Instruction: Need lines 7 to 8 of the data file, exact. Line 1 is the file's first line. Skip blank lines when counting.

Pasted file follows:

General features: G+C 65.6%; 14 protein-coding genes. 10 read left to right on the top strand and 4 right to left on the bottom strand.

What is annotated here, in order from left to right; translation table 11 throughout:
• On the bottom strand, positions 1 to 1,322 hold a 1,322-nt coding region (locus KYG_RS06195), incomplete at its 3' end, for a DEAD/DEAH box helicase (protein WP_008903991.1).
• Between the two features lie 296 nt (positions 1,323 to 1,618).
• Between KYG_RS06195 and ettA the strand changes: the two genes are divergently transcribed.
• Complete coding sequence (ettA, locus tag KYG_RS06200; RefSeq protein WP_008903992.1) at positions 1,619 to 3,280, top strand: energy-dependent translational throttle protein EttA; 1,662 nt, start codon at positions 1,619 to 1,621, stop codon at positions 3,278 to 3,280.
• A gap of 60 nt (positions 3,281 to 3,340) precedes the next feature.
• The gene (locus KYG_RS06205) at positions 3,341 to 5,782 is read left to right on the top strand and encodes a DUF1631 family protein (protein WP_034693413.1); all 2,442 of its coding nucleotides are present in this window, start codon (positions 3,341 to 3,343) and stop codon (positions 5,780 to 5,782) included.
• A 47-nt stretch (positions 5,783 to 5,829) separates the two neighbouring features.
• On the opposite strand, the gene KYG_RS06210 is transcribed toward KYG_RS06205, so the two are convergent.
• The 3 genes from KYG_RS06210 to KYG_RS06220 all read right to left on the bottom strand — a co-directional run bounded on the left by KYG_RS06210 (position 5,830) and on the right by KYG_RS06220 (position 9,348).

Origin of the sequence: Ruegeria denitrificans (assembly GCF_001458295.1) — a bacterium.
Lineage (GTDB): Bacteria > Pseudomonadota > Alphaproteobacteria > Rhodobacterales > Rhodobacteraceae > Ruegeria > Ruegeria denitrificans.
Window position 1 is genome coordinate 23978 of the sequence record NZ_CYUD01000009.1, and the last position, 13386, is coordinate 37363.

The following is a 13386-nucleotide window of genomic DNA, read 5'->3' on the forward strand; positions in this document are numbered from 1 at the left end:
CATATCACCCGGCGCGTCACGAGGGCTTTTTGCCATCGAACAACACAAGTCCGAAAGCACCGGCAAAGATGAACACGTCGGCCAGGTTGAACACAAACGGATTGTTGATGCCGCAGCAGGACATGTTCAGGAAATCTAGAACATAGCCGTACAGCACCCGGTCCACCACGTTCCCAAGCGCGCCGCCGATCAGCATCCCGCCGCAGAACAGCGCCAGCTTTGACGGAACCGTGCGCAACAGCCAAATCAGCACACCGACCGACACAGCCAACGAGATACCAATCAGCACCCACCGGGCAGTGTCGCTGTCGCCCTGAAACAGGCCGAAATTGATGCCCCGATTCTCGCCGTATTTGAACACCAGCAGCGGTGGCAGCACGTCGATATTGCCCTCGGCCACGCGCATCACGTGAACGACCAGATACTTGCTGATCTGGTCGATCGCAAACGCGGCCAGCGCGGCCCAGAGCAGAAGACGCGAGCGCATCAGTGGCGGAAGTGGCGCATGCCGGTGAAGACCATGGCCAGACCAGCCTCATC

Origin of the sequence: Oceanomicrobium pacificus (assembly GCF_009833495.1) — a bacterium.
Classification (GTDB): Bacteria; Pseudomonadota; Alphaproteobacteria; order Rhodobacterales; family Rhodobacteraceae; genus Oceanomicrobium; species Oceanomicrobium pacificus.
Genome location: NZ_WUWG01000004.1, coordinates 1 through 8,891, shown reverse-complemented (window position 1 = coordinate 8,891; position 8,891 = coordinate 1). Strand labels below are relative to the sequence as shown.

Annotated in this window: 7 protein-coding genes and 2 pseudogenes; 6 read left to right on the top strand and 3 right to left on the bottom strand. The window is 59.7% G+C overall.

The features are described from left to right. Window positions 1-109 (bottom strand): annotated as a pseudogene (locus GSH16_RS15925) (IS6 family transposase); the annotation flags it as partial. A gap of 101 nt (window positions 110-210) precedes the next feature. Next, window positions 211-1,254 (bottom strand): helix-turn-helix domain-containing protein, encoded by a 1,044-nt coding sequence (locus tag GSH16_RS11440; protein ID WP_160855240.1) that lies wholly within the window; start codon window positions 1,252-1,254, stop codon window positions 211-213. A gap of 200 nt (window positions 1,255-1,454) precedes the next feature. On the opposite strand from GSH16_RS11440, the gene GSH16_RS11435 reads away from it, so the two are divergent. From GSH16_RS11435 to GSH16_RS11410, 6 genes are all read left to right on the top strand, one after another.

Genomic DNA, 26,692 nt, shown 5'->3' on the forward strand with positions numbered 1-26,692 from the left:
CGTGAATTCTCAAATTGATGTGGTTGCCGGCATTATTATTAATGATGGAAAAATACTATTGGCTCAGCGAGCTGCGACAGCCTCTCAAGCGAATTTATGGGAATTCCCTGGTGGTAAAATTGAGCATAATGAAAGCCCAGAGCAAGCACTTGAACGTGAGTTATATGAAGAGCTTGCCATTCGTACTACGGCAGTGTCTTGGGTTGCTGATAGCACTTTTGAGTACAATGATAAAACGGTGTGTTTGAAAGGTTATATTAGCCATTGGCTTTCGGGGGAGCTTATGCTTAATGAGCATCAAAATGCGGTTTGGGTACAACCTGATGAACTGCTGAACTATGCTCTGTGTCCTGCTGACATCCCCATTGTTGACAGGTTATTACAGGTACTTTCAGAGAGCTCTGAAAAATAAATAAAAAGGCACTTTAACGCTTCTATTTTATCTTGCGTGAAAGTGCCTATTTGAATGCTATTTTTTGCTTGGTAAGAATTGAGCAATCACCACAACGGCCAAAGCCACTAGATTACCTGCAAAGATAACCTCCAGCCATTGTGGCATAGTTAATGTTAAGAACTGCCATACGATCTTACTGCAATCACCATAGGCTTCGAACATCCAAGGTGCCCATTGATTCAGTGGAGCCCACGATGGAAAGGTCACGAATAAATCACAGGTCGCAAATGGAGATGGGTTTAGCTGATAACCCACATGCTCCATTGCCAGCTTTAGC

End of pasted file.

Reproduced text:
• A gap of 60 nt (positions 3,281 to 3,340) precedes the next feature.
• The gene (locus KYG_RS06205) at positions 3,341 to 5,782 is read left to right on the top strand and encodes a DUF1631 family protein (protein WP_034693413.1); all 2,442 of its coding nucleotides are present in this window, start codon (positions 3,341 to 3,343) and stop codon (positions 5,780 to 5,782) included.